Washers have come a long way in terms of their built-in features and functions. One popular function nowadays is the anti-crease setting, which sounds very helpful for our laundry needs. However, what exactly is the anti-crease on washers, and when should you use it?
The anti-crease function on washers is a tumbling setting that is activated after a wash cycle. It’s designed to reduce wrinkling when washing synthetic fabrics like spandex, polyester, and nylon. Avoid using this feature when washing heavy fabrics like cotton and denim.
If you want to know more about the anti-crease setting in your washer, read until the end to find out how it works, how it’ll benefit you, and when you should and shouldn’t use it.
What Is the Anti-Crease Function?
You may have found the “Anti-Crease” setting while doing your laundry and got curious about what it does and what it’s for. If you’re familiar with the terms “Wrinkle Prevent” or “Wrinkle Control,” know that they all serve the same purpose: to keep your clothes from creasing or wrinkling.
Basically, activating the anti-crease feature will change the duration, intensity, and speed of the spin cycle and water temperature. You can think of it as another version of the delicate cycle in terms of the specifics but specially designed for crease prevention. With this option, expect your clothes to come out of the washer smoother and neater, making way for little to no need for ironing.
The anti-crease function is just one of the many settings that you can find in your washer. If you want to know more about how you can use and make the most out of your washing machine, give this article a read for a full overview.
How Does the Anti-Crease Setting Work?
Depending on the brand and model of the washer you’re using, you can expect a normal wash cycle to take about an hour and a half using either hot or warm water (up to 140 °F or 60 °C) for most fabrics.
However, you can shorten your wash load cycle to 60 minutes with an anti-crease setting. Depending on how heavy your laundry is, it can be much shorter or longer, but the duration will generally be shorter than that of a normal cycle.
This specific function reduces spin volume, so the fabrics experience less stress and agitation. Moreover, it prevents wrinkles and creases from forming in the clothes, which gets rid of another one of the main factors that cause the issues in the first place — heat.
Instead of warm to hot water, anti-crease uses cold water for the load, though other washers use alternating water temperatures to achieve the same wrinkle-free effect.
Benefits of Using the Anti-Crease Feature
Evidently, the anti-crease feature’s main highlight is the reduced wrinkles on freshly washed clothes. However, it can come with more benefits, especially for your laundry routine, electric bills, water usage, and even the actual clothes.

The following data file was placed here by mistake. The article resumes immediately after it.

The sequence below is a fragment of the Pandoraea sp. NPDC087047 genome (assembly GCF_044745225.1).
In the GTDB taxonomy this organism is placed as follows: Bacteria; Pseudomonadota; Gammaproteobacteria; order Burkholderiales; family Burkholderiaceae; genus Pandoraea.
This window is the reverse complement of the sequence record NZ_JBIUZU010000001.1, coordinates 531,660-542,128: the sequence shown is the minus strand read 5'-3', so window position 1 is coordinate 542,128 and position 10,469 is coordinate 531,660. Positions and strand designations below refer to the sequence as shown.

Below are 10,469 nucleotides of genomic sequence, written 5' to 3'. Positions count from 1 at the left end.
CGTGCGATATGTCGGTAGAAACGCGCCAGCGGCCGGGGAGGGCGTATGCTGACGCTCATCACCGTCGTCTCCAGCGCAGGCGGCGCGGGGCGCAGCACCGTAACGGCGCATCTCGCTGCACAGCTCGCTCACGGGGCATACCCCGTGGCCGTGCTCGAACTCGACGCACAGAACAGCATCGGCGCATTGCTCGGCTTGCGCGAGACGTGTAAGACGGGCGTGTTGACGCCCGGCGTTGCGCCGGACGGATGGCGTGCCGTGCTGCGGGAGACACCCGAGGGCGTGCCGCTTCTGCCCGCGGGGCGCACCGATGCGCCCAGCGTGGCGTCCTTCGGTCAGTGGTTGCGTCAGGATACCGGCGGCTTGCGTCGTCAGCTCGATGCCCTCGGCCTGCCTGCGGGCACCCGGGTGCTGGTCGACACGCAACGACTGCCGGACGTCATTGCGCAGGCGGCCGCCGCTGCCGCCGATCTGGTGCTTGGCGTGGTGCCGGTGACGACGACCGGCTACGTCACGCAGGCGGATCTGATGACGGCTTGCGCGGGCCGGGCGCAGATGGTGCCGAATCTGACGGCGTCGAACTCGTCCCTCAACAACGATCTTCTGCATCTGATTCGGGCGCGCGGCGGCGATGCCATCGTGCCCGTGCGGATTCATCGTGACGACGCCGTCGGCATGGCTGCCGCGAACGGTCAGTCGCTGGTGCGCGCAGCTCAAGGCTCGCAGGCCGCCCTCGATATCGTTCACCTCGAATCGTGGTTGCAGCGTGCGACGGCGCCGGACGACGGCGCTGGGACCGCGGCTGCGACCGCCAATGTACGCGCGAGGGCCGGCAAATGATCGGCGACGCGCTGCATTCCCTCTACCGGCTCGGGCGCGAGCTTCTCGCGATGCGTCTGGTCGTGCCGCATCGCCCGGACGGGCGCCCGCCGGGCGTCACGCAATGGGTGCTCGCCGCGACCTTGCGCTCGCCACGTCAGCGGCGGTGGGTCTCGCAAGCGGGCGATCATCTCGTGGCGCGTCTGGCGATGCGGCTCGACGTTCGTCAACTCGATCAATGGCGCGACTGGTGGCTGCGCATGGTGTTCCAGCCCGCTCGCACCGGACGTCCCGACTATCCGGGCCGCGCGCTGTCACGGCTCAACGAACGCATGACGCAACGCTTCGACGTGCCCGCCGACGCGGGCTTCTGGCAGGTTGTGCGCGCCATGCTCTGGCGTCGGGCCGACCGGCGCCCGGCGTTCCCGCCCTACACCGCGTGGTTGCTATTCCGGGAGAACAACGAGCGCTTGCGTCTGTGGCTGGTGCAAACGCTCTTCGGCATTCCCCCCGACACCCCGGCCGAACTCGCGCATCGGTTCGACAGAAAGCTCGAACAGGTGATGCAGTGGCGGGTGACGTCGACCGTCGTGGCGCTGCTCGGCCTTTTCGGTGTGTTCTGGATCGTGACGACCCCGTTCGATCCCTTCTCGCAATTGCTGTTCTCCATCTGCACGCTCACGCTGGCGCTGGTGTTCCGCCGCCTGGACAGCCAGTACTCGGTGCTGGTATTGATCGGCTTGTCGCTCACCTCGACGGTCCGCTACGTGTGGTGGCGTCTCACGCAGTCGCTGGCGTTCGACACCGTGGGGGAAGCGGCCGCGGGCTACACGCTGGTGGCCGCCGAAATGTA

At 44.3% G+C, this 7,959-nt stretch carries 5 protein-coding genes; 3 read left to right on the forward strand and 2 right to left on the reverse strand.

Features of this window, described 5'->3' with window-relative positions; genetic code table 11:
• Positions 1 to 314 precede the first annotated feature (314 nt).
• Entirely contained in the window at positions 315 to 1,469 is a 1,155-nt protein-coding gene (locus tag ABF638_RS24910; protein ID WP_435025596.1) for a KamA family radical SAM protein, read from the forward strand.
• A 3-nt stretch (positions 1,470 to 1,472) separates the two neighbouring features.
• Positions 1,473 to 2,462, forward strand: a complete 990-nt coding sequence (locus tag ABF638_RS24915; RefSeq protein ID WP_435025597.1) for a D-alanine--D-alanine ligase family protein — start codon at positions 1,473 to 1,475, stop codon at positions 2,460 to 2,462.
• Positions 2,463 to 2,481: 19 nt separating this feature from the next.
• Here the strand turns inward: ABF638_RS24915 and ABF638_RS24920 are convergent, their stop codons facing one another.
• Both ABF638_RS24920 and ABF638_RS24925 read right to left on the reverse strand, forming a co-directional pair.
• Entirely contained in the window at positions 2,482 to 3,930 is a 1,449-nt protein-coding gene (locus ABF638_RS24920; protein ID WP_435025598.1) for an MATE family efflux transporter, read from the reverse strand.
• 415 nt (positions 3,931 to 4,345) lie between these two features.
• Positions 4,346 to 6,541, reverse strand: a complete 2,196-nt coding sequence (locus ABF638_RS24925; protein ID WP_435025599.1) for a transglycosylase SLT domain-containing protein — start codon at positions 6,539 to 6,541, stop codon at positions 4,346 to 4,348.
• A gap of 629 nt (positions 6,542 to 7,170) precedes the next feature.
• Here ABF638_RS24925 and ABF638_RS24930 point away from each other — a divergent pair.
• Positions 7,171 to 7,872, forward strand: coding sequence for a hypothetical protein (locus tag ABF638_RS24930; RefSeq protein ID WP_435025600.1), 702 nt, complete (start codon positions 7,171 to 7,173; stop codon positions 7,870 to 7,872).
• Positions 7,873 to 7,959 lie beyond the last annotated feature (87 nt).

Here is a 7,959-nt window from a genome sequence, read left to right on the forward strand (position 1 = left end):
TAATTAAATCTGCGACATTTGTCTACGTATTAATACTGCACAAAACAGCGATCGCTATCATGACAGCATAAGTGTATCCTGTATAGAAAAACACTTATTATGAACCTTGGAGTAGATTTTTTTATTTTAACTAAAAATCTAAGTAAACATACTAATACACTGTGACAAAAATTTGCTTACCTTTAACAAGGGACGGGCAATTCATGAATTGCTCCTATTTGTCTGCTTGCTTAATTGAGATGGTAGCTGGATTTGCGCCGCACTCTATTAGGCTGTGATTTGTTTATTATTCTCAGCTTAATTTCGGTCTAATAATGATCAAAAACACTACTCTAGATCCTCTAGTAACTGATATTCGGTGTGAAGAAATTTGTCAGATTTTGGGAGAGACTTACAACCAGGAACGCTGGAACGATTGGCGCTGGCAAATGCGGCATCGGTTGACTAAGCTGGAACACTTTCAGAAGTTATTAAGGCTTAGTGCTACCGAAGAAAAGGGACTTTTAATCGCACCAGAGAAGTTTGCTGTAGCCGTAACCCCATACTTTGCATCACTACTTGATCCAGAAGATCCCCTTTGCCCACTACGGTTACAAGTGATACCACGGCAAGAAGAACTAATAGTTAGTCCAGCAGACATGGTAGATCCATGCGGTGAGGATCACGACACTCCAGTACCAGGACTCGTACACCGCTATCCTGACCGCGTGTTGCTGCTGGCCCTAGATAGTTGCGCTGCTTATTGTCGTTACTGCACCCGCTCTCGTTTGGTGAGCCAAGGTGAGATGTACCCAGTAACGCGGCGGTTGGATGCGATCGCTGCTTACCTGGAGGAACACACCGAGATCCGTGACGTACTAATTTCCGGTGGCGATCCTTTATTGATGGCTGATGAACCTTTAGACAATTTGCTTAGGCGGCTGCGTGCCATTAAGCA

Here’s a list of the benefits of using the anti-crease feature:
- Shorter laundry times. Since one of the ways that the anti-crease feature works is by cutting down the spin cycle duration, you can generally enjoy shorter laundry times. That means more time to relax or spend on your other chores.
- Lower utility bills. Since the function uses lower water temperature to tumble the clothes, you can expect lower utility bills from your washer. Cold water is generally more cost-efficient when it comes to laundry since it costs only four cents per load, while hot water comes up to about 68 cents.
- Prolonged clothes’ lifespan. The settings that come with the anti-crease feature are almost as gentle as the delicate cycle, so you can count on it to extend your clothes’ lifespan. The shorter and gentler spin cycle, along with the use of cold water, will help preserve the clothes’ color, fabric runs, and structure.
Of course, you have to remember that you’ll only get to enjoy these benefits if you use the setting properly, that is, by using it at the right time and type of clothes.
When Should You Use the Anti-Crease Function in Washers?
There’s a right time to use the anti-crease function. Just because it offers a lot of benefits doesn’t mean you should make it your default washer setting. That said, your anti-crease feature will come in most handy when you’re washing the following:
- Clothes made out of synthetic fibers, such as spandex, polyester, nylon, and rayon, to state a few
- Vibrant-colored garments that are at risk of fading if washed regularly
- Tumble-dry-labeled fabrics
- Clothes with a “Do not iron” tag on their care card
Bottom line: If you’re washing clothes that are not that delicate but still wrinkle easily, the anti-crease cycle is your friend.
When Should You Not Use the Anti-Crease Function?
Now, here’s a list of when you should NOT use the anti-crease function on your washer:
- If the majority of the clothes you’re washing are considered “heavy” or those with thick fabrics, such as cotton and denim
- Clothes with stubborn stains, as the power of an anti-crease cycle can’t handle it
- Clothes and fabrics that need to be washed with hot water
To add, make sure that you know the difference between an anti-crease cycle and the delicate cycle. While both are gentler compared to the normal wash cycle, the former can still cause damage to extremely sensitive fabrics.
The anti-crease setting that you see on your washer is designed to reduce or totally keep your clothes from being wrinkled after a wash cycle. This will also help maintain the vibrancy of your clothes’ colors and overall condition.
When activated, it will enable the clothes to tumble intermittently under slower spin speeds, lower water temperature, and shorter cycles.
This function is best used if you’re washing clothes made out of synthetic fibers since these are usually the types to crease easily. On the other hand, avoid it if you’re washing heavy fabrics and those with stubborn stains.